"We agreed to a trial in our home as it is one of the closest houses to the landfill," she said. "The trial was to test whether the technology could eliminate the noxious gases from the indoor spaces in our homes. Over the last few weeks, we have tested the system in various positions and at various fan speeds. I wasn't expecting too much as we have tried many air purification systems over the last few years. The results have been really interesting; after just 24 hours I wrote to [Clenzair], thanking them, even though this was just an initial trial.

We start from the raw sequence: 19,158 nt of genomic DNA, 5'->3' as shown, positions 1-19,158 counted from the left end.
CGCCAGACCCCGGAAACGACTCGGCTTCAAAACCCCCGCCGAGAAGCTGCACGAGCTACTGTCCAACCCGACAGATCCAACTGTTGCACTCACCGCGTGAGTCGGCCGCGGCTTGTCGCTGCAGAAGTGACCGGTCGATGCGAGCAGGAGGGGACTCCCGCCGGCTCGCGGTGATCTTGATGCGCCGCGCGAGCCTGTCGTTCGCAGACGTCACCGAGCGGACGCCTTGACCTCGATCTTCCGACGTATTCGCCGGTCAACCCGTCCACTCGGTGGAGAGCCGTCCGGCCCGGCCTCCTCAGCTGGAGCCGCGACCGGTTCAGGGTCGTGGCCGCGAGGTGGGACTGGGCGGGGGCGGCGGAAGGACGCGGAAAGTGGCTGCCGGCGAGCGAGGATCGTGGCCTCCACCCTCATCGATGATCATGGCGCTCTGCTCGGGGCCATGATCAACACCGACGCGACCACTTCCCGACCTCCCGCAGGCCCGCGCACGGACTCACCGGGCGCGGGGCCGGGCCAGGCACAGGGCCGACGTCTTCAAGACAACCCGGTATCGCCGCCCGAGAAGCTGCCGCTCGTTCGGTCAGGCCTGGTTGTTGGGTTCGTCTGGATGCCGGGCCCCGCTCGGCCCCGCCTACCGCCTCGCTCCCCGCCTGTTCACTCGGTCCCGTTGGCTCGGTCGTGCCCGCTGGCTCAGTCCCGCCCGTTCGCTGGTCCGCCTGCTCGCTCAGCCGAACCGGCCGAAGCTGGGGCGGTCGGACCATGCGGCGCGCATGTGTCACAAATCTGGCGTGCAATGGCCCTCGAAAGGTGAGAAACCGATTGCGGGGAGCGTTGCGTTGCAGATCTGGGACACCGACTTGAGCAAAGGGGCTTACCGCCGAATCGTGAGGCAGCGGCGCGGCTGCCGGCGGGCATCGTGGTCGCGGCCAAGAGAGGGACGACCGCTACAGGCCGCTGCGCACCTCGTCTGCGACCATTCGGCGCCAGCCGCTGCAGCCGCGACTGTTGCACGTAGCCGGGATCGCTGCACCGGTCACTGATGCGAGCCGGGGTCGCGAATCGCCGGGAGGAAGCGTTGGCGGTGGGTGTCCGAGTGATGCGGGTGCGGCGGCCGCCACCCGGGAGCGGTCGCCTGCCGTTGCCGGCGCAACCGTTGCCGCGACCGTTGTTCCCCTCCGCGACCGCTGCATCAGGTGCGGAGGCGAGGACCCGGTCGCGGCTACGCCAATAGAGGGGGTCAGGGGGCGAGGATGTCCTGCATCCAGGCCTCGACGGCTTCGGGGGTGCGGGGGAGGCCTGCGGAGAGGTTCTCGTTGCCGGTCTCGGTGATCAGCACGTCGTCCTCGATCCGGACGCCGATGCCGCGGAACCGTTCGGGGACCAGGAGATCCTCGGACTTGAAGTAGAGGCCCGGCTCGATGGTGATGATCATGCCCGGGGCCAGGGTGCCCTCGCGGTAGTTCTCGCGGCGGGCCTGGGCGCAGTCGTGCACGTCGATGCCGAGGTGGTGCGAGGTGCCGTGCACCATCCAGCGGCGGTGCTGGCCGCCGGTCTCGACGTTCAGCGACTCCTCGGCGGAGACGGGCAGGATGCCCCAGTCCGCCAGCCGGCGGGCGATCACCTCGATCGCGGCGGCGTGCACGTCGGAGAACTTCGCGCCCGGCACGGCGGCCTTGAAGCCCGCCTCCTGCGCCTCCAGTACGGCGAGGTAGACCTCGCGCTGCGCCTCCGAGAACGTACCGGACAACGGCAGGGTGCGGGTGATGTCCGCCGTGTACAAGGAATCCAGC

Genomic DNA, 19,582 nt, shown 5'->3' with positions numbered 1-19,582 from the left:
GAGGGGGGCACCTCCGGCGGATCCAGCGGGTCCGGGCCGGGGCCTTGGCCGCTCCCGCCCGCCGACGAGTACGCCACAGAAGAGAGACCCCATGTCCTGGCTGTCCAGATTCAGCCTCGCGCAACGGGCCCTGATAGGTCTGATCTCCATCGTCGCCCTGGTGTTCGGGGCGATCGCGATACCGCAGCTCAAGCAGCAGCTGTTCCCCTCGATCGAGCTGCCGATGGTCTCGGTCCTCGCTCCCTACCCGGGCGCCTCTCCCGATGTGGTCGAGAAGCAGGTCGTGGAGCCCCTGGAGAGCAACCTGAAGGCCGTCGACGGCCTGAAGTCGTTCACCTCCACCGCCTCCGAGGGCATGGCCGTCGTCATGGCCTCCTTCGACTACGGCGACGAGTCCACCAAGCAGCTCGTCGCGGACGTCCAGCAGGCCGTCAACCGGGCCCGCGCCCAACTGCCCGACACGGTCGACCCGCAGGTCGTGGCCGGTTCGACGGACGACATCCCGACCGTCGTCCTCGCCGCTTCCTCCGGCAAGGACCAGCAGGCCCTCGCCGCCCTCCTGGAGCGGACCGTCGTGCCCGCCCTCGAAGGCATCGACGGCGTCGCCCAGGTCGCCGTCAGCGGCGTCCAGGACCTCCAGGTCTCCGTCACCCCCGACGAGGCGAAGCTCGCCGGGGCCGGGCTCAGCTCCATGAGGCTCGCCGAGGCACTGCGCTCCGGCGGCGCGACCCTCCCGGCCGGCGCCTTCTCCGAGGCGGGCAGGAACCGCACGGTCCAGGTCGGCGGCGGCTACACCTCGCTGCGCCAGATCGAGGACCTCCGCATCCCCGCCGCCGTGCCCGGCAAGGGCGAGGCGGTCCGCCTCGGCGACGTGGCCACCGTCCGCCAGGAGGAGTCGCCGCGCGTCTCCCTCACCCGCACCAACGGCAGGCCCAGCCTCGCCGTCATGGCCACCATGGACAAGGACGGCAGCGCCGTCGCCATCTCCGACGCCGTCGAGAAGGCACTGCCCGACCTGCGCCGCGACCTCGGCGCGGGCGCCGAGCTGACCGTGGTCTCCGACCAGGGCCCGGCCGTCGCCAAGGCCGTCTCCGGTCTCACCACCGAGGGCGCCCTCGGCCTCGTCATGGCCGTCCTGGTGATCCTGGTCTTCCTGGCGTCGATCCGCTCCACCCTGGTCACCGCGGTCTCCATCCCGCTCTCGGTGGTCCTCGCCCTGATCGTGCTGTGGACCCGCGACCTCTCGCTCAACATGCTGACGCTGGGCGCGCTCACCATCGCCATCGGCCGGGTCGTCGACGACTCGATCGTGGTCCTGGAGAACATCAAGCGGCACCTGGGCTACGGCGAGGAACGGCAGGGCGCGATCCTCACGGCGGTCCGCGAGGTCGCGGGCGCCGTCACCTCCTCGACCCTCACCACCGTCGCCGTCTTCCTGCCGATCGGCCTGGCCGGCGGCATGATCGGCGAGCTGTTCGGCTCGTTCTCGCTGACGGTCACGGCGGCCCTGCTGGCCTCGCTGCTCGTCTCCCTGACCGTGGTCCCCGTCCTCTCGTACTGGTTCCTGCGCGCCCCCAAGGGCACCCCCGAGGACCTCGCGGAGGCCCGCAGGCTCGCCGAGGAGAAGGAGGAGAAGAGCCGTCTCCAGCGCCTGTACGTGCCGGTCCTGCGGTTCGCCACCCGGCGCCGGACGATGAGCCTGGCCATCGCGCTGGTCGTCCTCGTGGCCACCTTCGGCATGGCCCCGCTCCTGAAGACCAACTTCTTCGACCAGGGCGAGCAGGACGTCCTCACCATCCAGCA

"For the first time, myself and my 1-year-old daughter slept through the night because there was no odour in the property – although outside was awful. The next night, we had an invasion of landfill gases from the site into our home; the system wasn’t able to completely neutralise all the gases immediately, but having it installed meant that the air cleared much quicker than without it.

"We have a mountain to climb with the larger problem that is getting the Environment Agency (EA), Walley’s Quarry [owned by Red Industries], and the government to get the site under control, but in the meantime, we have an effective solution to the indoor air quality challenge, which gives us some much-needed breathing space."

 

Picture: an image of an air conditioning vent with a plant in the foreground.

Article written by Bailey Sparkes | Published 04 June 2021